SAN DIEGO — A collection of labor unions representing tens of thousands of Southern California grocery store workers has voted to authorize a strike “should that become necessary.”
The vote, announced Saturday after several days of polling, does not immediately trigger a strike for the roughly 47,000 employees represented by seven United Food and Commercial Workers locals. But it marks the latest escalation in a dispute over a variety of issues from wage increases to COVID-19 hazards and outsourcing.
Union members work at more than 500 stores belonging to Ralphs, Vons, Pavilions and Albertsons. The locations range from central California to the southern border, including San Diego County. If workers did go on strike, it would be the first time since they walked off the job in 2003, a highly disruptive action that lasted about four months.
Union leaders have said they are looking for a $5-per-hour rate increase over the course of a new three-year contract, along with increased safety standards and “adequate scheduling and hours.”
Labor officials have accused the stores of using “small, token bonuses” to make workers feel “intimidated and bribed into accepting a bonus rather than a permanent wage increase.”
“Nobody wins a strike,” Ralphs declared in a news release responding to the vote Sunday. The company said its stores will remain open even in the case of a strike and touted its counter-offer to increase wages by $141 million over the next three years.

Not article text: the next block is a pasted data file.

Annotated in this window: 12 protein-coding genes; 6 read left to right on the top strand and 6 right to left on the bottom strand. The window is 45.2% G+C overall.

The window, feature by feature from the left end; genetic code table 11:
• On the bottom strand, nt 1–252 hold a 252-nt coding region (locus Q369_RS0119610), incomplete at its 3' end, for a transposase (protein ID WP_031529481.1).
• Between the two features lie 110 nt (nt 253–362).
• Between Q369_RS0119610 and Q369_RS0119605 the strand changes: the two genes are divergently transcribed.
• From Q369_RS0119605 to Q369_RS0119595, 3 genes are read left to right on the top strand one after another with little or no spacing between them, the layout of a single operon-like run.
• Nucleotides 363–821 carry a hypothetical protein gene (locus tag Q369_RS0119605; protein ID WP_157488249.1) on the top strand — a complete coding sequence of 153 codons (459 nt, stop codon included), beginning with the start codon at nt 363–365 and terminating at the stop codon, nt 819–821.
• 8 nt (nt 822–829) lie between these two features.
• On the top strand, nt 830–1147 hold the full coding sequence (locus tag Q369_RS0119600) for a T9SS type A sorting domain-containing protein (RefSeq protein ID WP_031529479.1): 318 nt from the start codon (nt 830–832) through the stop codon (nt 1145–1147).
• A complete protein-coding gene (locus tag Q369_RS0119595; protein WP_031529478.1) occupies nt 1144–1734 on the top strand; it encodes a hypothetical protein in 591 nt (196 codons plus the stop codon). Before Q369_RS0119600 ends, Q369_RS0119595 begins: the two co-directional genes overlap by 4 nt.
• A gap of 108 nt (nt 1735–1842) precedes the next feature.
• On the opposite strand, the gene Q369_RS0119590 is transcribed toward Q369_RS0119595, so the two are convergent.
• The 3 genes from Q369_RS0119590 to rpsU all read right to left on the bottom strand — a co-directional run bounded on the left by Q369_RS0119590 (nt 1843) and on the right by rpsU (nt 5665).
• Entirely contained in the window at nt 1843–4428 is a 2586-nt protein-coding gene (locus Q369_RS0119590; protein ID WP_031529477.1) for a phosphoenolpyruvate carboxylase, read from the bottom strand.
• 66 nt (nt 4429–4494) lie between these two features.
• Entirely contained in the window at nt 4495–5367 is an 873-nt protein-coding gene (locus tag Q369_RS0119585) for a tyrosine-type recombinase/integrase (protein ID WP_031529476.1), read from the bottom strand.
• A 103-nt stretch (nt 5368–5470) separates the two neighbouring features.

A checker with five years experience — who currently earns $22.50 per hour — would see an annual increase of 60 cents per hour until 2024.
“All associates would receive wage increases through the life of the contract and top rate associates would receive a nearly $2 hourly increase to their current industry-leading pay,” the company wrote. “The current proposal would not require any increases in health care costs for associates.”
Workers quoted in union materials and in recent news coverage characterize the offers as insincere and inadequate, particularly after the challenges of working through the coronavirus pandemic.
“The wages on the table are a slap on the face,” Tracy Rebello, a grocery clerk who has been with Ralphs for more than 30 years, told the San Diego Union-Tribune.
“Everything has gone up,” she said. “My wages haven’t.”
Negotiations between UFCW and the companies resume Wednesday. No dates have been set for a strike, should one be called.
In the 2003 work stoppage, some analysts estimated the cost to supermarket chains as high as $2 billion, with the workers losing $300 million in wages, City News Service reports. In 2019, the workers authorized a strike but later reached a contract without walking out.